Road of Religion REligious landscapes across the world

Dwarkadhish Temple - Gujarat

12/28/16- The Dwarkadhish Temple is a very important sacred site for people who practice Hinduism. Apparently it was built for the God, Krishna, who is referred to here by Dwarkadhish, hence the temple's name. It was said that the temple was made with the Chalukya style of architecture, wide entrances, tall pillars, and lots of intricate detail. It was a pretty amazing site to see! I stayed around the temple from mid-day to after sunset, so I got to see the amazing lights that were on the temple. Everyone around me seemed so connected and happy, and it was a good feeling. It really gave me the impression that it was made to be a gorgeous, powerful place for Hindus.

Badrinath Temple - Badrinath, Uttarakhand

1/02/17- Finally I arrived at the Badrinath Temple! It was a 34 hour drive across northern India to get here. It was horrible, but so worth seeing this temple. It was a kind of cloudy day, so The temple wasn't as glorious or shining as I had previously expected, but when the sun went down it was beautiful. There were red lights draped all over the temple, making it very radiant and colorful. The buildings down here are a lot similar to the Dwarkadhish Temple because it was very detailed and lots of colors and flags on the buildings, probably because this type of architecture was associated with Hinduism during the times they made them. The temple is a holy pilgrimage site for Hindus. Anyway, It got pretty crowded when the sunset, I guess people wanted to see the building all lit up at night because it was really cool.

Bodhgaya - Bihar

1/06/17- After I left from the Badrinath temple, I went to Bodhgaya. Honestly, this place was one of my favorites. There is this giant tree, "the tree of enlightenment". It was the biggest tree I have ever seen in my life. The giant statue is the Great Buddha, who was an important teacher of the religion of Buddhism. He was said to have been enlightened at the Bodhi tree. I thought all of it was really cool, everything was large and old, so it had a feeling of wisdom to it. The architecture of all the buildings were mostly had red or orange, had sharp lines on the exterior of the buildings, and had detailed pillars. I thought these buildings looked interesting and they had vibrancy to them.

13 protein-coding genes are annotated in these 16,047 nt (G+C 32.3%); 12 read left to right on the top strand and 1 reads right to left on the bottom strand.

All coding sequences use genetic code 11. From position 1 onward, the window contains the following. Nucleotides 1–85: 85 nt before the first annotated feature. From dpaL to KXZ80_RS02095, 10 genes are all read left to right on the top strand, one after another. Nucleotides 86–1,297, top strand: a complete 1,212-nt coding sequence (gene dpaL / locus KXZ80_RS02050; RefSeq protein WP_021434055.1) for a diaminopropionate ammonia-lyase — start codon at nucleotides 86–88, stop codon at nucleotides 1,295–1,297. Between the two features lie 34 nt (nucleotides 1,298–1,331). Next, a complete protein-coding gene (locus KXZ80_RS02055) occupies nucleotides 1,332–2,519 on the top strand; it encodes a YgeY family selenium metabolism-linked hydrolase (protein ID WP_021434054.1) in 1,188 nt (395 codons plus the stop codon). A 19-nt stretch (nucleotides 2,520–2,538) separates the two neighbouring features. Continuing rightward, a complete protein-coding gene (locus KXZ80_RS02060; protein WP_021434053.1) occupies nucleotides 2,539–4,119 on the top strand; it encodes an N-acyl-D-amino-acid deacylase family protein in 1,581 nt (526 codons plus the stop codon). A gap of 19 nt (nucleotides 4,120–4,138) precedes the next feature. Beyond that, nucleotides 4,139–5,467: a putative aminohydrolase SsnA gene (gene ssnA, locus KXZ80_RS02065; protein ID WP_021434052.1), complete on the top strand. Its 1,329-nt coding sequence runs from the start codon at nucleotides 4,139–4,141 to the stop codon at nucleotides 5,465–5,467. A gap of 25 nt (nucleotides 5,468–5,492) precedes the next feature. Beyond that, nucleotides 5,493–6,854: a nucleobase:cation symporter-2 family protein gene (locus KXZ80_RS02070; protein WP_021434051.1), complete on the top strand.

The Dome of the Rock, Jerusalem

1/12/17- After leaving Bodhgaya, I came to Jerusalem to understand Islam. The Muslims are very protective to their religion, so there were so many places that were off-limits for me because I am not Muslim. There were 2 mosques that I would have liked to visit, the Prophet's Mosque and the Al-Aqsa Mosque were both places I couldn't enter, but they are very sacred sites for Muslims. The Dome of the Rock in Jerusalem was this huge dome connected with a base of pillars with lots of patterns on it. I got a tour guide to take me through the building, it was the only way I was allowed to experience this piece of Islamic culture.

Western Wall, Jerusalem

1/12/17- I went to the Dome of the Rock and the Western Wall in the same day, because they are literally in the same area. I think it was kind of weird that both Judaism and Islam are very separated in terms of physical buildings and items, but both placed were still very interesting and I learned new things. The Western Wall is significant to Jewish people because it is the last remaining piece of the Temple Mount, which was destroyed a long time ago. This temple was a symbol of devastation and hope, and when the temple was there, the word of God was appreciated. The architecture of the Western Wall wasn't super fancy or innovative, it was just stone. This gave me the impression that it is a very old site with lots of meaning.

Church of the Nativity, Bethlehem

1/20/17- I decided to continue my journey by going to the Church of the Nativity in Bethlehem to explore more deeply into Christianity. This church is believed to have been the place where Jesus was born. The exterior of the church was very calming and simple. It had mostly plain stone walls with a tall, steeple-like ceiling. I thought it was a very relaxing environment and that it was a sacred place for Christians.

Jordan River, Asia

1/24/17- I took a short break to travel and explore parts of the world after leaving Bethlehem. Afterwards, I went to the Jordan River, an important piece of Christianity. This river was big and full of lush greenery. Christians believe that this river was where Christ was baptized. Personally, I loved going out into nature to see this because it was so pretty.

I learned quite a bit by the end of this religious journey. I got to explore many different aspects of architecture relating to different religions. Everything I saw had a special meaning and importance to it. I had a great time, and now that my travel is over, I can understand more about religion in my daily life.

Created By
Lauren Gamble
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